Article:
‘Not-To-Do’ Is The New ‘To-Do’: 5 Things To Put On Your Work List

The ‘80s were so cute. The office attire was on point, Valium was #trending and although everyone was busy busting their bits in office cubicles, those crazy kids/our parents had a certain ‘work hard, play hard’ outlook regarding their careers. Work-life balance – adorable, right?

Now the whole world’s in the middle of a mass nervous breakdown when it comes to work and life (‘balance’ is redundant at this point). So what do you do when you’re in the office for so long everyday that your brain shuts down and you become useless desk meat? Or when you have to maintain a hilarious slash hot personal brand via social media but inside you feel like a fraudulent shitshow? How will you fit it all in, busy young professional?

As the supernaturally smart computer in hit ‘80s film War Games puts it, “The only winning move is to not play.” You can’t have it all: that’s a dumb idea and we were dumb for suggesting it. Instead, decide what activities mean most to you and schedule time to do those things by eliminating all the other stuff. Throw out your ‘To-Do’ list and write a new list. Let’s call it ‘Not-To-Do’.

Poignant life-related metaphors from computers? Back in the ’80s.

What you don’t do determines what you can do. Think about it; you can’t control time. You’re time’s plaything. Instead, you have to say ‘no’ to some stuff to have more time. Work smarter, not harder.

Don’t know where to start? Here’s a ‘Not-To-Do’ list we prepared earlier. May it inspire you to stop attempting to win an unwinnable game.


#1 Trying to do it all


Trying to do it all = this face.

In her book Overwhelmed, Brigid Schulte speaks about ‘the overwhelm’ as the result of an insidious cult of busy-ness that effects pretty much everyone. So the first and perhaps most crucial point on your Not-To-Do list is stop trying to do everything. Including wishing you were the kind of person that could do everything.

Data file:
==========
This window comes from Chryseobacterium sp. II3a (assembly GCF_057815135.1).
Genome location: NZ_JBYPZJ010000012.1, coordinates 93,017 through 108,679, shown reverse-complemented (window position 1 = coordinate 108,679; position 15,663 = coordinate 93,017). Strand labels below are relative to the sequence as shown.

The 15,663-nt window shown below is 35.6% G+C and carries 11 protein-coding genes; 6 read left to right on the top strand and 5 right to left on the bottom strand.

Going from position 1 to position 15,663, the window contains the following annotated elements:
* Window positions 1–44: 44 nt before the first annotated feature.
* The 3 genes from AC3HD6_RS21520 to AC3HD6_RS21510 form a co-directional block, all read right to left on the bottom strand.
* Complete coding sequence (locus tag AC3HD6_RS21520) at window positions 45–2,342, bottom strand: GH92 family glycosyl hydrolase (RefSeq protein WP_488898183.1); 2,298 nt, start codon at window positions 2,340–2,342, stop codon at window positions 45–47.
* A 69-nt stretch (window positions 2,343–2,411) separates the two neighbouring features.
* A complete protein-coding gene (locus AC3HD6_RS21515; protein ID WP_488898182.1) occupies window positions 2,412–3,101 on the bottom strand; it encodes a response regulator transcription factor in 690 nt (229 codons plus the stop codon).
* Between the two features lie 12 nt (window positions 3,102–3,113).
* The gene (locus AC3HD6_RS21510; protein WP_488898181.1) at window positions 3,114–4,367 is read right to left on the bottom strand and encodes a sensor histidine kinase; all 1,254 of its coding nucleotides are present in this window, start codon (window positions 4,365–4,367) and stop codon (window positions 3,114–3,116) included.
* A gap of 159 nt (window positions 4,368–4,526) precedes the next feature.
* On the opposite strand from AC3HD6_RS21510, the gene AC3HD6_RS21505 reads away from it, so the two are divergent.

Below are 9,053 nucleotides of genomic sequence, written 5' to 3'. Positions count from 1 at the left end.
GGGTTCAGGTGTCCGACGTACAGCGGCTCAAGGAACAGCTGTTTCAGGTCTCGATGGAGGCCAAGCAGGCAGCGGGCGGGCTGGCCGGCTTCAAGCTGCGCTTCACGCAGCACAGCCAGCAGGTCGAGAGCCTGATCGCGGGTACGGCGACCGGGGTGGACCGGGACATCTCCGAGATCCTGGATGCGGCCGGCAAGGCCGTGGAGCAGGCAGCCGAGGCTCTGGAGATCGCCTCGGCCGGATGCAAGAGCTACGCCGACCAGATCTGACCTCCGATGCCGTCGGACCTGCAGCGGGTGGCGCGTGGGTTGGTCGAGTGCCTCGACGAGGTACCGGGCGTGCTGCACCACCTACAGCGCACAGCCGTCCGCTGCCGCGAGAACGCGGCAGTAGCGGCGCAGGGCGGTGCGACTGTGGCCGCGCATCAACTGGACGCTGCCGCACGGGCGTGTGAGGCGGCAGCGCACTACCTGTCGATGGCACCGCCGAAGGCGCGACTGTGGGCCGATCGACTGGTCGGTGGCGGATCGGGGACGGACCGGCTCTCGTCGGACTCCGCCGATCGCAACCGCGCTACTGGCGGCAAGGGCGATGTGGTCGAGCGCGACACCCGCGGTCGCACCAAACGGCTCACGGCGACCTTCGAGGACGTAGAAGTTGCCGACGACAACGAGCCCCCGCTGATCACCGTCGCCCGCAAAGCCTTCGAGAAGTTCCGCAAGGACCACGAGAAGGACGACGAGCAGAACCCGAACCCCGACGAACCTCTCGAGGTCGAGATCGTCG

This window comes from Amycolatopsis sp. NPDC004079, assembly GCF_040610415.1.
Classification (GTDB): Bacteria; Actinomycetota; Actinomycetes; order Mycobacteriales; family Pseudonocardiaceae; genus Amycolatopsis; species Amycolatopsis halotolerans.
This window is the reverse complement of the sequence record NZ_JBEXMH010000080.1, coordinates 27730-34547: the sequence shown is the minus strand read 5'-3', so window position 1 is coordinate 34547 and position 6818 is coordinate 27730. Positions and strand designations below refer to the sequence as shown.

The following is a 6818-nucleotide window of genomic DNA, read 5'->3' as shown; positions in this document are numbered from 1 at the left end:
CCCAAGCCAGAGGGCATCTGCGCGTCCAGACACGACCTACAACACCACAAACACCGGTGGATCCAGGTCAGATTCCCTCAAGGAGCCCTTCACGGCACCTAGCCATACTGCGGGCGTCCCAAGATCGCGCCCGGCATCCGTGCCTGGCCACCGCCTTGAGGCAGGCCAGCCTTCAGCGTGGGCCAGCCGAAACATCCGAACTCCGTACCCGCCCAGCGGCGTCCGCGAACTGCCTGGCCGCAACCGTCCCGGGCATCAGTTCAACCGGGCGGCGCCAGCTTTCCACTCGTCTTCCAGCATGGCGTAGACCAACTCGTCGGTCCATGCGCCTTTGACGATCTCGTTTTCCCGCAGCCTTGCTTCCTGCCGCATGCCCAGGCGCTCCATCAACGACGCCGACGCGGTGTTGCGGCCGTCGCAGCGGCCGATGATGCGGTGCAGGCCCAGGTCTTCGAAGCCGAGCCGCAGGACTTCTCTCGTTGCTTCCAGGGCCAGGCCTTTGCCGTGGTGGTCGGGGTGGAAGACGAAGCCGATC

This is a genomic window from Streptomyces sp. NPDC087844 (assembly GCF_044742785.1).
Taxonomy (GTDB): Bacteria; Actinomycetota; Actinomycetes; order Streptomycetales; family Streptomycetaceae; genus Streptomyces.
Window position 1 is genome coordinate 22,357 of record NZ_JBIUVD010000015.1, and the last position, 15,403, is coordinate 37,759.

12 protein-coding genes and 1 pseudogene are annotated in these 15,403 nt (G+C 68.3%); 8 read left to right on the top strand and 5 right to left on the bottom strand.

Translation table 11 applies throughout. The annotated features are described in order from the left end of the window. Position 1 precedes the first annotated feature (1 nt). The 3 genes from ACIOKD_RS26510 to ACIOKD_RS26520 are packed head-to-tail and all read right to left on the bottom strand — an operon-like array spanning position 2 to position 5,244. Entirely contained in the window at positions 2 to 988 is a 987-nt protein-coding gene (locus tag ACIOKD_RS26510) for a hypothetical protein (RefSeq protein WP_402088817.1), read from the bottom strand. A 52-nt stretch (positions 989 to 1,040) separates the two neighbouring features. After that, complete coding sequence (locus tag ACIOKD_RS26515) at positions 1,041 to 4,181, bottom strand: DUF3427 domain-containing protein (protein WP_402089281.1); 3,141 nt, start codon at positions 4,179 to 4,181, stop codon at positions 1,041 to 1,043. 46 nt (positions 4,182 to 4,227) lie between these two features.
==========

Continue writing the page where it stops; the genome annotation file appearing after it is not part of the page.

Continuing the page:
If you get nothing out of sport, don’t do any sport. And don’t feel bad about it. As author Elizabeth Gilbert once said, “the biggest, trickiest lesson is learning how to say no to things you do want to do,” making it way easier to focus on a few things you really, really want to do.

#2 Playing with your damn phone

If you’re one of those people that answers unknown numbers with no good reason, returns missed calls, reads work emails before going to bed and reads them again first thing in the morning and checks their social media accounts more than once every couple of hours, sit down please. We need to have a talk about boundaries, because you’re not respecting your own. Try checking all phone-related stuff in batches, at certain times of the day. Three times max. And for the love of Steve Jobs’ ghost, turn off your notifications.

#3 Putting off big things

We’ve all been there. Something really important needs to be done but the sheer weight of it relegates it to the ‘too hard: CBF’ pile in the dated filing system that is your frightened and overworked mind. But if you’re not saving up for that trip to Berlin/Tokyo/Parkes in favour of getting wasted every Friday night to forget about a job you hate, are you not just paving more bricks on your own personal road to hell? Say no to avoidance strategies.

#4 Being busy for busy’s sake

busy 2 unsplash

Everybody, everywhere, trying to do everything. 

If it seems like a waste of time, it probably is. If you’re stuck back at work because you have to re-order the stationary cupboard, or you’re spending all Saturday cleaning the house instead of hanging out with friends, ask yourself why.

As Helen Lewis writes on Schulte’s prescription for busy bodies, “decide whether you love the bragging rights of being busy enough to live in a debilitating whirlwind of activity. If you don’t, perhaps leave the clarinet unmolested and the Boxercise class undone. As for housework… be a slattern.” And if you’re doing any deskwork that could be done by a colleague or junior – delegate. You can only do so much.

#5 Trying to please everyone

You can’t change things outside of your control by worrying about them. Nor can you force your boss to like you by showing up first in the morning and leaving last at night. The sad thing about being the ‘first and last’ guy is that no one else is around to be impressed by you, you masochist dummy! Similarly, spending 80% of your time on things you know aren’t even in the top 20% of crazy-important things you have to do – just because other people are giving you stuff to do – is insanity.

Same goes for habits like agreeing to meetings for the sake of meetings (warning: if there’s no agenda, run), letting people ramble at you when you’re terrifyingly busy, and over-apologising at the beginning, middle and end of every sentence. Goddess knows that’s an especially gendered one, so remember ladies, you’re sorry #notsorry.

Jerico Mandybur is a Sydney-based freelance writer and editor, interested in pop culture, feminism, fashion, social justice and radical ideas. Especially when they intersect. In her spare time, she produces community radio and hugs other people’s dogs.

Lead image: Stocksy